Sacrificial heads are best exemplified by the videotaped ritual murders of Nicolas Berg, Kim Sun-il, Jack Hensley, Eugene Armstrong, Kenneth Bigley, and numerous other victims by Abu Mus‘ab al-Zarqawi’s group al Qaeda in Iraq. There are distinct commonalities in all of al Zarqawi’s beheading videos that are indicative of decapitation in the performance of a religious rite. What distinguishes the sacrificial head from other types of severed heads is that the decapitation is a ritualized communal event. With the advent of modern technology the categories of severed heads are not always mutually exclusive. For example, the videotaped beheadings of Abu Musab al Zarqawi originate as sacrificial heads, the result of a communal blood ritual with formal premeditated violence, a Mujahideen symbol of warrior fraternity. When the head is held up by the hair and presented to the cameras, it is no longer a sacrificial head it is now in the category of presented heads.
“Presented, a head is reduced from a symbol to a sign. No special power inheres in the head or accrues to the taker from it. The taker expects reward or recognition from the person to whom he presents the head.”(3) Al Zarqawi presented ritually severed heads on video to the world and received tremendous recognition from both friends and enemies of Islam. In Afghanistan, Al-Qaeda linked militants and pro-Taliban tribal militants behead numerous tribesmen accused of spying for America and Afghanistan. Frequently they place actual notes on the bodies as warning signs to others. One note indicated that the beheaded corpse was a gift for Afghanistan’s President Hamid Karzai.(4) Severed heads are presented to enemies or to friends; they are used to make new friends and conciliate enemies–or to signify the rupture of an alliance and the opening of hostilities.(5) Presentation heads were also evident in Islamic History and in one well-known example offered to the Prophet himself. In the famous Battle of Badr against the Meccans, Muhammad was overjoyed when Abdullah Ibn Masoud presented him with the severed head of his enemy Abu Jahl.
The most common form of Mujahideen desecration is the trophy head. “The trophy head–a complex, ancient, enduring, and irrepressible icon of death, emblem of war, sign of the warrior, symbol of life. Exuberant, triumphant violence makes the trophy head at once invigorating (to takers) and horrifying (to their neighbors). A social sign of individual martial prowess, the trophy head is an always ritualized, widely distributed, terror inducing sign of victory. . . . The head is hunted for the sake of a power the head confers and continues to possess even after it is severed, a power that can be appropriated, possessed, and transferred to the taker. Yet the head is also hunted as a sign of the warrior’s success relative to other warriors. Its power is real, not symbolic. The head marks a difference between the dead and the not-dead, the loser and the victor.(6) The Taliban, Abu Sayaff, al Qaeda in Iraq, Ansar al Sunnah, Salifist Group for Preaching and Combat, warring tribal, Sunni and Shiite factions, and numerous other insurgent and terrorist groups sever heads as trophies.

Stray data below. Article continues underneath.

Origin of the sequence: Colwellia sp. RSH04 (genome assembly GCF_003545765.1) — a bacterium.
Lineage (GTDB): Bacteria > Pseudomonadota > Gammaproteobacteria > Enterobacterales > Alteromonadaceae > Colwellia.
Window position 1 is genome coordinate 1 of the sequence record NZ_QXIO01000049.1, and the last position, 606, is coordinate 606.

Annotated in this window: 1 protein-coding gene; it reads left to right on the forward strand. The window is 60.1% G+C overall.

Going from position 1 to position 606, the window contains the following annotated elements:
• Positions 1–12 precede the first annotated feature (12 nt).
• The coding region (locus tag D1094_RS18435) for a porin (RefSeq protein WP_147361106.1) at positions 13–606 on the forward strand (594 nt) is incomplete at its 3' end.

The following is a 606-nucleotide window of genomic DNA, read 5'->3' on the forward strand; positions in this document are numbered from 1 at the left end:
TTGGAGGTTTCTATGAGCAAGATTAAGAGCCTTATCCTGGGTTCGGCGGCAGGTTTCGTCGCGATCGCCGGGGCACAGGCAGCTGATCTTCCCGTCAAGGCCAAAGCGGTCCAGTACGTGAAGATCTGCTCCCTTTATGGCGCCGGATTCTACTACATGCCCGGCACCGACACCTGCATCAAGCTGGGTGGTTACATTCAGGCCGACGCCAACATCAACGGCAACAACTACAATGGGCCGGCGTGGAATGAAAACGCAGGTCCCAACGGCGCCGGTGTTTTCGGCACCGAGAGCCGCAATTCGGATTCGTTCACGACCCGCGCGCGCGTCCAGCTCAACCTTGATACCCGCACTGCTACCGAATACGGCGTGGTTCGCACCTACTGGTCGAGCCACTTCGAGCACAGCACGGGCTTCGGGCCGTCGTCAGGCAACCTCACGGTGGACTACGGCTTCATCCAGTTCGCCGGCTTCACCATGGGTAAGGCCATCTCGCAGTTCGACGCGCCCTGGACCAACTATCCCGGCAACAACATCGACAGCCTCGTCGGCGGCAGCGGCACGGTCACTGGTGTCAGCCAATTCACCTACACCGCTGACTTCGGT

In March 2006 Ummat Studios, the propaganda arm of the Taliban, released a video of alleged criminals who have been beheaded in Waziristan. The images depict crowds smiling and posing with strung up dismembered mutilated bodies. Body parts are posed, rearranged, and played with. Items such as cigarettes are placed in the mouths of decapitated heads and one head is staked high on a tall wooden pike. “The video quotes the Quran and sayings of the Prophet Muhammad to justify the killing of what are allegedly highway robbers and other common criminals. It shows their mutilated bodies being displayed as a warning to crowds of people. The underlying warning is that the same fate awaits those who would cooperate with secular regimes which will not implement harsh Sharia (Islamic) law.”(7) The Fedayeen Saddam publicly beheaded more than 200 women during an alleged anti-prostitution campaign in June 2000 through May 2001. The victims were dragged out of their homes, stretched out on an iron bench, and decapitated with a sword in front of their children, family and the whole population of the district. The victims’ families were forced to display the heads at their homes for several days hanging from fences and doorposts near signs that read, “For the honor of Iraq.”